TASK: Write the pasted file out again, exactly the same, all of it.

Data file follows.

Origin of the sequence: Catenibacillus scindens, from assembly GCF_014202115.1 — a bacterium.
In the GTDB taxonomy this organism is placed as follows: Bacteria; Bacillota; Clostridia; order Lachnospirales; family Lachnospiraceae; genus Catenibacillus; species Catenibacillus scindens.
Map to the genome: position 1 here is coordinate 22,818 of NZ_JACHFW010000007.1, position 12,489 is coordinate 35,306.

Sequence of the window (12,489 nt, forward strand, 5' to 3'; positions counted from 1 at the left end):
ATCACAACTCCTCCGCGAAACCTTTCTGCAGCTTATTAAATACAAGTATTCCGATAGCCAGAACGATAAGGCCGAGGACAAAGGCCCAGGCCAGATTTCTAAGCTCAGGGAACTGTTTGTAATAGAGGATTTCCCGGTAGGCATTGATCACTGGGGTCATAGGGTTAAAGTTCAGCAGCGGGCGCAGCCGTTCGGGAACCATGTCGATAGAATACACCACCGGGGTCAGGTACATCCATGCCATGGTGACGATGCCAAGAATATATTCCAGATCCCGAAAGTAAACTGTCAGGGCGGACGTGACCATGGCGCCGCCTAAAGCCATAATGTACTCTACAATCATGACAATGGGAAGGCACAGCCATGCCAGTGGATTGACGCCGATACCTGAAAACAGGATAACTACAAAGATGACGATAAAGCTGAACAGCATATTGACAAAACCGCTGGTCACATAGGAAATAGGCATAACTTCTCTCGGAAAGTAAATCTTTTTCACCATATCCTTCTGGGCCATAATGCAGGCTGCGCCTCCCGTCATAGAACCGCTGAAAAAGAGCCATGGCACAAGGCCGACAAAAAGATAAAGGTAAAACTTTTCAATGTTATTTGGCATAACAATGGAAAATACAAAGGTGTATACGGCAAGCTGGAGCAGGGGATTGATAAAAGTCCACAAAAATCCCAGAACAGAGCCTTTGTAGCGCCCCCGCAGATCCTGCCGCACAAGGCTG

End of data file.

Origin of the sequence: Catenibacillus scindens, from assembly GCF_014202115.1 — a bacterium.
In the GTDB taxonomy this organism is placed as follows: Bacteria; Bacillota; Clostridia; order Lachnospirales; family Lachnospiraceae; genus Catenibacillus; species Catenibacillus scindens.
Map to the genome: position 1 here is coordinate 22,818 of NZ_JACHFW010000007.1, position 12,489 is coordinate 35,306.

Sequence of the window (12,489 nt, forward strand, 5' to 3'; positions counted from 1 at the left end):
ATCACAACTCCTCCGCGAAACCTTTCTGCAGCTTATTAAATACAAGTATTCCGATAGCCAGAACGATAAGGCCGAGGACAAAGGCCCAGGCCAGATTTCTAAGCTCAGGGAACTGTTTGTAATAGAGGATTTCCCGGTAGGCATTGATCACTGGGGTCATAGGGTTAAAGTTCAGCAGCGGGCGCAGCCGTTCGGGAACCATGTCGATAGAATACACCACCGGGGTCAGGTACATCCATGCCATGGTGACGATGCCAAGAATATATTCCAGATCCCGAAAGTAAACTGTCAGGGCGGACGTGACCATGGCGCCGCCTAAAGCCATAATGTACTCTACAATCATGACAATGGGAAGGCACAGCCATGCCAGTGGATTGACGCCGATACCTGAAAACAGGATAACTACAAAGATGACGATAAAGCTGAACAGCATATTGACAAAACCGCTGGTCACATAGGAAATAGGCATAACTTCTCTCGGAAAGTAAATCTTTTTCACCATATCCTTCTGGGCCATAATGCAGGCTGCGCCTCCCGTCATAGAACCGCTGAAAAAGAGCCATGGCACAAGGCCGACAAAAAGATAAAGGTAAAACTTTTCAATGTTATTTGGCATAACAATGGAAAATACAAAGGTGTATACGGCAAGCTGGAGCAGGGGATTGATAAAAGTCCACAAAAATCCCAGAACAGAGCCTTTGTAGCGCCCCCGCAGATCCTGCCGCACAAGGCTG